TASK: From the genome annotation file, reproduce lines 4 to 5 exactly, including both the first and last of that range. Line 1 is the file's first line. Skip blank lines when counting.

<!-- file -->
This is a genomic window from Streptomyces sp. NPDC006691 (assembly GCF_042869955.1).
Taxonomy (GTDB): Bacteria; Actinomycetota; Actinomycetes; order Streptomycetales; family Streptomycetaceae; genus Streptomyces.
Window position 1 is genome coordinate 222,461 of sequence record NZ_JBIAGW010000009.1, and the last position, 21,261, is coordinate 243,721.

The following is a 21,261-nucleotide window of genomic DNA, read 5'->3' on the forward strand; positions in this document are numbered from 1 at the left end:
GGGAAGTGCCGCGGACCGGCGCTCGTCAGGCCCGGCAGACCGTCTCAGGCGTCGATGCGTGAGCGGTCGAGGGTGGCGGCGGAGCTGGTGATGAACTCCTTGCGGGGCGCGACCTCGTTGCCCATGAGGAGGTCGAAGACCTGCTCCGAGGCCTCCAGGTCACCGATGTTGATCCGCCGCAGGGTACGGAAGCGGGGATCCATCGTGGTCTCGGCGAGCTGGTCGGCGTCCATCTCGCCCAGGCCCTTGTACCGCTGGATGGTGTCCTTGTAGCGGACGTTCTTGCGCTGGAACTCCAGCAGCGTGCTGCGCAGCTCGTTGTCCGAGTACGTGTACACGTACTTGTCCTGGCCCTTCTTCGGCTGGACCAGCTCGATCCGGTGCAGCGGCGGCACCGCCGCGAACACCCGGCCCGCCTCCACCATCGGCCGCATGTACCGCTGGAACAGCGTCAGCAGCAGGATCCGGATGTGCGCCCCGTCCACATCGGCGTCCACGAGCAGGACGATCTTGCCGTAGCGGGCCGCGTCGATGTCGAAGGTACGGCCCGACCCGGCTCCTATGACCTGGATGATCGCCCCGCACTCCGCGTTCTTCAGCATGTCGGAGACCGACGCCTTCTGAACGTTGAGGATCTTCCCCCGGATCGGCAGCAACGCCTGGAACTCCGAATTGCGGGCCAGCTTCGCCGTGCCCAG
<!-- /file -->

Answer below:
The following is a 21,261-nucleotide window of genomic DNA, read 5'->3' on the forward strand; positions in this document are numbered from 1 at the left end:
GGGAAGTGCCGCGGACCGGCGCTCGTCAGGCCCGGCAGACCGTCTCAGGCGTCGATGCGTGAGCGGTCGAGGGTGGCGGCGGAGCTGGTGATGAACTCCTTGCGGGGCGCGACCTCGTTGCCCATGAGGAGGTCGAAGACCTGCTCCGAGGCCTCCAGGTCACCGATGTTGATCCGCCGCAGGGTACGGAAGCGGGGATCCATCGTGGTCTCGGCGAGCTGGTCGGCGTCCATCTCGCCCAGGCCCTTGTACCGCTGGATGGTGTCCTTGTAGCGGACGTTCTTGCGCTGGAACTCCAGCAGCGTGCTGCGCAGCTCGTTGTCCGAGTACGTGTACACGTACTTGTCCTGGCCCTTCTTCGGCTGGACCAGCTCGATCCGGTGCAGCGGCGGCACCGCCGCGAACACCCGGCCCGCCTCCACCATCGGCCGCATGTACCGCTGGAACAGCGTCAGCAGCAGGATCCGGATGTGCGCCCCGTCCACATCGGCGTCCACGAGCAGGACGATCTTGCCGTAGCGGGCCGCGTCGATGTCGAAGGTACGGCCCGACCCGGCTCCTATGACCTGGATGATCGCCCCGCACTCCGCGTTCTTCAGCATGTCGGAGACCGACGCCTTCTGAACGTTGAGGATCTTCCCCCGGATCGGCAGCAACGCCTGGAACTCCGAATTGCGGGCCAGCTTCGCCGTGCCCAG